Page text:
CANADA FX DEBT-C$ backs off parity, bonds little changed

Mon Nov 8, 2010 8:41am EST
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 * C$ falls to 99.61 U.S. cents
 * Bonds lower
 * Canada housing starts fall greater-than-expected 9.2 pct
 TORONTO, Nov 8 (Reuters) - The Canadian dollar was slightly
weaker against the U.S. currency on Monday, unable to hold
above parity as commodity prices softened and euro zone
peripheral debt fears resurfaced.
 The Canadian dollar remained soft after Canadian housing
starts fell more than than expected, down 9.2 percent to
167,900 units in October from a downwardly revised 185,000
units in September. [ID:nHND005517] ECONCA
 Meanwhile, euro zone peripheral debt concerns reemerged and
weighed on the euro, while Friday's U.S. jobs data continued to
lend support to the greenback. Commodity prices were also a
little weaker, with the price of crude oil, often a key driver
of the currency, down about 0.4 percent  at $86.50 per barrel.
 The Canadian dollar reached as high as 99.93 Canadian cents
to the U.S. dollar, or $1.0007, in the overnight session, then
retreating to as low as C$1.0052 to the U.S. dollar, or 99.48
U.S. cents.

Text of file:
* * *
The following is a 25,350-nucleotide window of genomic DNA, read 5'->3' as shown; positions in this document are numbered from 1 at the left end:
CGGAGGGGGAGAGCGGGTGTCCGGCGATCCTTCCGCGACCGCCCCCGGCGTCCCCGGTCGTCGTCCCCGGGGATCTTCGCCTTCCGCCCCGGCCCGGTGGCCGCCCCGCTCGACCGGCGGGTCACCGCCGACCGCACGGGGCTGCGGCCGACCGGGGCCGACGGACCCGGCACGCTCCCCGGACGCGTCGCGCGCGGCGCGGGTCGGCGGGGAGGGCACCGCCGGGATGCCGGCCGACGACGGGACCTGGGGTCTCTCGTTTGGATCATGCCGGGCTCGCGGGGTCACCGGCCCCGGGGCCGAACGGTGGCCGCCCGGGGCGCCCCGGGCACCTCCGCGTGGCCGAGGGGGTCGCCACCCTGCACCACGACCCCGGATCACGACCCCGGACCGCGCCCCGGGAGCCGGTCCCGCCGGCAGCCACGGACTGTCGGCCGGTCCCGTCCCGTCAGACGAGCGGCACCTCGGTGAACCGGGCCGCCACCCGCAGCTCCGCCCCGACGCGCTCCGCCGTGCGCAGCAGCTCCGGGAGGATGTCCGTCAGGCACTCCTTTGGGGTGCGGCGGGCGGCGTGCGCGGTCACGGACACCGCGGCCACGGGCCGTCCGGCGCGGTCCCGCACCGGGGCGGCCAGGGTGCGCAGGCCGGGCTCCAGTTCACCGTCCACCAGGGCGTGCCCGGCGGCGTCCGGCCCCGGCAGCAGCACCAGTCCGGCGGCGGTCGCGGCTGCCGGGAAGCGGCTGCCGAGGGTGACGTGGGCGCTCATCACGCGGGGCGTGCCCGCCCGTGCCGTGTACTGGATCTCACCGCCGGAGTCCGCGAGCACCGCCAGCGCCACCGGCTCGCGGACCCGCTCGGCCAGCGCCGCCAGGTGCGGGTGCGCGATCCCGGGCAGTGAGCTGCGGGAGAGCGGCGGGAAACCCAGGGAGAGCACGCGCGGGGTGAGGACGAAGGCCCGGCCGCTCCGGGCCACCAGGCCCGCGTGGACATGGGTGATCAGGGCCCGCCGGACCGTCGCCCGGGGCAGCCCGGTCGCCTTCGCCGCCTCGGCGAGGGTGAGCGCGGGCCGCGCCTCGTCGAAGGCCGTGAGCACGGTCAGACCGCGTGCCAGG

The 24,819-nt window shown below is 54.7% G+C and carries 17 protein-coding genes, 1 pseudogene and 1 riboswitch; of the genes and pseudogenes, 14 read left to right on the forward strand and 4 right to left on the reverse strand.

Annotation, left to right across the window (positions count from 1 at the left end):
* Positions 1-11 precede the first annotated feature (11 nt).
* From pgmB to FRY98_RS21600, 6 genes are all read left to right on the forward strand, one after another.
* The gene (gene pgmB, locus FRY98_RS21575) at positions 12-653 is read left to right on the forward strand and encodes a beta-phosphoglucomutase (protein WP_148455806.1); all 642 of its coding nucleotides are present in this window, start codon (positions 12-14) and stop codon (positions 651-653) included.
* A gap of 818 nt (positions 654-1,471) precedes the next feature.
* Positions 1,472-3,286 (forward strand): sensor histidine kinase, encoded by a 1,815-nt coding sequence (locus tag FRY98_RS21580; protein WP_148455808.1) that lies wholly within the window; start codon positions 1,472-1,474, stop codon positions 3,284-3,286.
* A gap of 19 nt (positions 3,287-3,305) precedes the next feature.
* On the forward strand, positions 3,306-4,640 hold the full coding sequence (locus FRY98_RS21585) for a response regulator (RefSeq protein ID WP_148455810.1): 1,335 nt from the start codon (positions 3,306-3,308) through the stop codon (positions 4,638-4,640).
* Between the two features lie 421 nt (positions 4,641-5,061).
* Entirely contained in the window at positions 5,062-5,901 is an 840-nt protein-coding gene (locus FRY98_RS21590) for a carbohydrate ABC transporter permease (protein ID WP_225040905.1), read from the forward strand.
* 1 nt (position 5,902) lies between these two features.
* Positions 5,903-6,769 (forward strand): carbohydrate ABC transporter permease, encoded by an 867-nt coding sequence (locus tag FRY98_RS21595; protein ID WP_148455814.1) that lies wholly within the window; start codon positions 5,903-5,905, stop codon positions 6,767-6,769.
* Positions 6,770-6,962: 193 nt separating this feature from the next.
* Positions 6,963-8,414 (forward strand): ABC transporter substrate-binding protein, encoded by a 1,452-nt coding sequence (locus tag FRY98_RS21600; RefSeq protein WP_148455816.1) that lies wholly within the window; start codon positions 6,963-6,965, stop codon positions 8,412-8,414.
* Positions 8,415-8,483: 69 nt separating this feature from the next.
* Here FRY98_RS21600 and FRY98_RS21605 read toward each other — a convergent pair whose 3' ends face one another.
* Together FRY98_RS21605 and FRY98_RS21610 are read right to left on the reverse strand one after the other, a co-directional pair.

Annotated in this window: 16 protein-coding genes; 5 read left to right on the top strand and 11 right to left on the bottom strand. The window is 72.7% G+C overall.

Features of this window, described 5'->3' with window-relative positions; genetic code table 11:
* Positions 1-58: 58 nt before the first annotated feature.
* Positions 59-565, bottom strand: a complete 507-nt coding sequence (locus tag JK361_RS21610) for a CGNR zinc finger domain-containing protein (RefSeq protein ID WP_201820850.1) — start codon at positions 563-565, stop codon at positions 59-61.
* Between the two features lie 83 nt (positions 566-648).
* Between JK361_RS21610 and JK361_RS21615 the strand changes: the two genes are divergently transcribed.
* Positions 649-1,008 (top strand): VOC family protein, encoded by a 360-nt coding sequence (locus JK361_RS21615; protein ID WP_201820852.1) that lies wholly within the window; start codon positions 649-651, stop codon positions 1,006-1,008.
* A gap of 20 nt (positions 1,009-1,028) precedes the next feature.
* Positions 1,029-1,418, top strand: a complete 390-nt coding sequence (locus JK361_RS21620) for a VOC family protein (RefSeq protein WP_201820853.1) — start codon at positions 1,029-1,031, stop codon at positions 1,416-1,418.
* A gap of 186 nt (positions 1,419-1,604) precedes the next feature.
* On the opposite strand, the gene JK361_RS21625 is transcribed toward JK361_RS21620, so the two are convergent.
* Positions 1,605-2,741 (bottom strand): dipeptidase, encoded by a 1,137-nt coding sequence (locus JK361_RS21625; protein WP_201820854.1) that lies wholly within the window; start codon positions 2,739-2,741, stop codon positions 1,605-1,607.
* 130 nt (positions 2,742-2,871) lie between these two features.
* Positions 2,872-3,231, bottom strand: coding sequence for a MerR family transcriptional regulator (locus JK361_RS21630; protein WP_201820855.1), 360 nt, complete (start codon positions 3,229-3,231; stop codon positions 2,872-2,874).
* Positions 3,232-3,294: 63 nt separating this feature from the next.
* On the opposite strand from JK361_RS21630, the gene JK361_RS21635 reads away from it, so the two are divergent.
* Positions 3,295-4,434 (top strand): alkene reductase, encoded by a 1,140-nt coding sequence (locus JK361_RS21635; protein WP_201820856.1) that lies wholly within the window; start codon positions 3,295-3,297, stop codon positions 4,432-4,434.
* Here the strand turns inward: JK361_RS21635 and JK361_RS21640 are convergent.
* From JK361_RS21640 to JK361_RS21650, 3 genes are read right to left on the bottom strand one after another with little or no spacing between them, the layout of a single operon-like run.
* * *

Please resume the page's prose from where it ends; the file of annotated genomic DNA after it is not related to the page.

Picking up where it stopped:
After last week's bustle of several monetary policy
decisions, including the U.S. Federal Reserve's closely watched
stimulus announcement, the week features fewer high profile
 "It's relatively quiet. We had a lot to digest last week.
 Markets are opening little changed in bonds, and the currency
continues to hover around parity and can't get through with any
conviction," said Mark Chandler, head of Canadian fixed income
and currency strategy,
 "I think it will really depend on whether there's a rethink
of all the positive risk-on action in the aftermath of (the
Fed's quantitative easing)."
 Still to come this week, September figures for the new
housing price index and trade, while Bank of Canada Governor
Mark Carney will be speaking in Geneva on Canada and global
financial reform on Tuesday at at 12:15 p.m. EST (1715 GMT).
 Traders will also be monitoring headlines ahead of the
Group of 20 meeting this week in Seoul. The G20 summit has been
pitched as a chance for leaders of the countries that account
for 85 percent of world output to prevent "currency wars" from
spreading and becoming a rush to protectionism that could
imperil the global recovery. [ID:nTOE69K01G]
 At 8:23 a.m. (1323 GMT), the Canadian dollar was at
C$1.0039 to the U.S. dollar, or 99.61 U.S. cents, down from
Friday's North American close at C$1.0004 to the U.S. dollar,
or 99.96 U.S. cents.
 The two-year bond CA2YT=RR was off 3 Canadian cents to
yield 1.490 percent, while the 10-year bond CA10YT=RR slipped
12 Canadian cents to yield 2.869 percent.
 (Reporting by Ka Yan Ng; Editing by Theodore d'Afflisio)